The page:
Another scenario limiting seniors is one of a spousal caregiver who can’t leave his or her loved one alone at home so is now isolated.
Being homebound due to external environmental factors can lead to isolated seniors who are now unable to be functionally independent. This, in turn, could lead to a decline in functional status and a loss of independence.
Prevent and Cope with Loss of Independence
Aging is bound to catch up to every one of us. Hopefully it takes a long time to affect us and our senior loved ones. Maintaining physical abilities and independence is a goal most seniors strive to achieve and family caregivers can encourage.
Here are some things we can encourage and help senior loved ones to do in order to manage their own aging .
- Stay physically active – every day! It will be necessary to keep moving and strengthening muscles to prevent functional decline, loss of mobility, falls and possible loss of independence. Find activities that your senior enjoys and get them going! Walk, dance, golf, garden, swim, play active video games or just move doing something fun each day.
- Stay socially engaged! Participate in events and activities outside of the home. Go shopping, go to a movie, go to church, go to a festival, go to a class, volunteer in the community, talk with family members, enter a support group, and take every opportunity to be social. Find a buddy and do things together.
- Learn what they can and can’t do. Take a close look at what your senior is and isn’t capable of doing. Is it something your senior can improve or do they need to find an accommodation to continued independence? Focus on the positive and maintain all aspects of good health.
- Accept help. If a senior’s family members want to help, if you can afford home care, or if you qualify for community benefits, say yes and schedule the help. Knowing support is needed and accepting the additional help will prolong the time your senior can remain independent. But, your senior should do everything possible can to help her or himself. Don’t allow people to do things for them they can do themselves or that independence is put at risk.
- Use technology. If your senior wants to be independent, some technology innovations can help them stay at home. There are medical monitors that will help them stay well and out of the hospital. There are tech solutions that will help them stay safe at home. There are internet connections and social media platforms that will help them stay socially engaged. There are cognitive games that will help keep their minds sharp so that they can function optimally as they age. Using a smartphone or tablet with a variety of apps will give them opportunities for learning something new, engaging with others, keeping their brain sharp and preventing isolation and depression.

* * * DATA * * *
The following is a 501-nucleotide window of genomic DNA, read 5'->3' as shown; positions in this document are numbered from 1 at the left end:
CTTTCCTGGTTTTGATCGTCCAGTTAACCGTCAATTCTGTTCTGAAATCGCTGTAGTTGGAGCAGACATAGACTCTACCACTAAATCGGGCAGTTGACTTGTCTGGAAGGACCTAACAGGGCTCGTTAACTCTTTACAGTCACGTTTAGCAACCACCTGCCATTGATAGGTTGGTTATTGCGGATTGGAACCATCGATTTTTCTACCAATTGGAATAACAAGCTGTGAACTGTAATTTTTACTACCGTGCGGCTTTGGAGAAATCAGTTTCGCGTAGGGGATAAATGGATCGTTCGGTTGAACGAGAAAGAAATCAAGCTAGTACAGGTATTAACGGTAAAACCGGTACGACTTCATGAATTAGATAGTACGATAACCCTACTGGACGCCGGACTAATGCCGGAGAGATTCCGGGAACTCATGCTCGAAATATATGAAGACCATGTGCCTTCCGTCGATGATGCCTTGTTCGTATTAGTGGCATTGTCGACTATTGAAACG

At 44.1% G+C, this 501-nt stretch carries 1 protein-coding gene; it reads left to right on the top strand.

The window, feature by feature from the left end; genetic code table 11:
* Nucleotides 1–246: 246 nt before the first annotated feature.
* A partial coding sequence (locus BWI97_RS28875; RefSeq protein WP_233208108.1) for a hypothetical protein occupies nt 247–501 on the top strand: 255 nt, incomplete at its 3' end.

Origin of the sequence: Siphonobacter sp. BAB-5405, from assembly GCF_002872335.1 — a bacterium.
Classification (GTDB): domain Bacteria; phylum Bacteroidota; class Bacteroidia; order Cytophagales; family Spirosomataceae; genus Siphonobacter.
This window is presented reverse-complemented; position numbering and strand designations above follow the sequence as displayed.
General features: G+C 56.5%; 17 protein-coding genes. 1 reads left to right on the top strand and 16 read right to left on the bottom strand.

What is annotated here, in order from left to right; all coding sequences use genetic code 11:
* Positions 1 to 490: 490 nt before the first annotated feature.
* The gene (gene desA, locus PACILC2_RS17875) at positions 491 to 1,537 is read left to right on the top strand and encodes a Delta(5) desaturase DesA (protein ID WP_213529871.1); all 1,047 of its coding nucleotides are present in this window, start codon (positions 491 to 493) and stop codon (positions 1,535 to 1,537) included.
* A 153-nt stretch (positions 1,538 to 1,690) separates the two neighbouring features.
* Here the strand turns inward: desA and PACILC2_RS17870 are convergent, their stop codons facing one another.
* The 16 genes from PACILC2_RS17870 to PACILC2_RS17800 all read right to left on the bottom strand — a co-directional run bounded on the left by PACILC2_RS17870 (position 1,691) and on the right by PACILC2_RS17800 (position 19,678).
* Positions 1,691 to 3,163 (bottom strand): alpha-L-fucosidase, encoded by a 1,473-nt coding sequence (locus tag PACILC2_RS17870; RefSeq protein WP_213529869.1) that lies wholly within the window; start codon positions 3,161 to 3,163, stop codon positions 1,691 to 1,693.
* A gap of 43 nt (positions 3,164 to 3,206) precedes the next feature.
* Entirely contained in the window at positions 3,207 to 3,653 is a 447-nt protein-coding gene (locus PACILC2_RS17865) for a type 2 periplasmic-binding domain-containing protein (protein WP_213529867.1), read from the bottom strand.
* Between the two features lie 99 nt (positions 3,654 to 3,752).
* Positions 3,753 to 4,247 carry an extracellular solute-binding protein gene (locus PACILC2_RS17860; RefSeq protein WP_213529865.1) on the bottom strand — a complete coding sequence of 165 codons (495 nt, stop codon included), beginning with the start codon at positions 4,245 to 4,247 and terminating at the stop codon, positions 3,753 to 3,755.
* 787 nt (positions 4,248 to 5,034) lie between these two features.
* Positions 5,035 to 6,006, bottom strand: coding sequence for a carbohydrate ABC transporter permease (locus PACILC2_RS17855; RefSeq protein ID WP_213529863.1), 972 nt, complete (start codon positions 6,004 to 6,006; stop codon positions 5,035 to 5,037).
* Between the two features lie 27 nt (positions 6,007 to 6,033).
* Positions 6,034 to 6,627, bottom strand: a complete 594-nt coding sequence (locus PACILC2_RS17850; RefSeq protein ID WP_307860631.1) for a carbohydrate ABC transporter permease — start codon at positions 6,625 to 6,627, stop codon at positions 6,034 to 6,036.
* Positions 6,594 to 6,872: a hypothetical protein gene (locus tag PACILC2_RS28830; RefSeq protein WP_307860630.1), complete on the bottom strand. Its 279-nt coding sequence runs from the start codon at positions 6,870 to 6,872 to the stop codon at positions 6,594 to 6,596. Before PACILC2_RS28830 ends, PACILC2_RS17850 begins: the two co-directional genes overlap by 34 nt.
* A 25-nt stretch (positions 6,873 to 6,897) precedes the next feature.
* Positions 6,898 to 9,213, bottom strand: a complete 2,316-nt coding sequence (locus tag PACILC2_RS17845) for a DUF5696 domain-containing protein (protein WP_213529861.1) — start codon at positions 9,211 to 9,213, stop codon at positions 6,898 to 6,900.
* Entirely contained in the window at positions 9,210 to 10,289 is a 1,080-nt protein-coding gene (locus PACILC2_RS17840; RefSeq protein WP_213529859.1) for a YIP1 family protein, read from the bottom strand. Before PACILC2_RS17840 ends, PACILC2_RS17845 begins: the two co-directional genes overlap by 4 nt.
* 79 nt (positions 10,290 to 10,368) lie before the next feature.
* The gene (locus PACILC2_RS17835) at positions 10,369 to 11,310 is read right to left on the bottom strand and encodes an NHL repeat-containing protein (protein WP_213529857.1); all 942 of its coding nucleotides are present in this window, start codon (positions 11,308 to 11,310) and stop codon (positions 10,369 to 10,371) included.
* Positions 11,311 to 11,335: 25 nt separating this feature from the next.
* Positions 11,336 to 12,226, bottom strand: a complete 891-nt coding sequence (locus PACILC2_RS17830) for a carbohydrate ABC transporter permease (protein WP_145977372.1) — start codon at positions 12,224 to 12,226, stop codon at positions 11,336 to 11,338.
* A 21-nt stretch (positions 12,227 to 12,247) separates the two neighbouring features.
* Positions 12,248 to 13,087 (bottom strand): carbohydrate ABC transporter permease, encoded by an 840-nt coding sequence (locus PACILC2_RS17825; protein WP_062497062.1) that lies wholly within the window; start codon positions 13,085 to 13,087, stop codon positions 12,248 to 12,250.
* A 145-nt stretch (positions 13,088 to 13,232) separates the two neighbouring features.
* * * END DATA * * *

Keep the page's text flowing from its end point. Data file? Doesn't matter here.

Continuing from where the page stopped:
- Home modifications. Make modifications, including small and big renovations, to their living space that will help your senior be safe but also live independently. Install cabinets that can pull down for ease in reaching their contents. Install adequate lighting to prevent trips and falls. Make access into and around the house easier with wider doorways, fewer steps, handrails and safe flooring. Add internet access so that all the latest technology gadgets can be connected. If retrofitting is too costly or not practical, your senior may need to consider a new location that will provide them with universal design that allows them to live independently now and in the future.
- Manage finances. Senior loved ones have hopefully planned for their future and have funds available to meet their basic needs. Family caregivers may need to assist them with staying on a budget, getting access to all the benefits for which they are entitled, and putting practices into place that will reduce their susceptibility to financial scams so their money remains secure.
Celebrating our nation’s independence reminds us to celebrate the independence of our senior loved ones too — and help them plan to stay independent!
As George Burns put so well,
“You can’t help getting older, but you don’t have to get old.”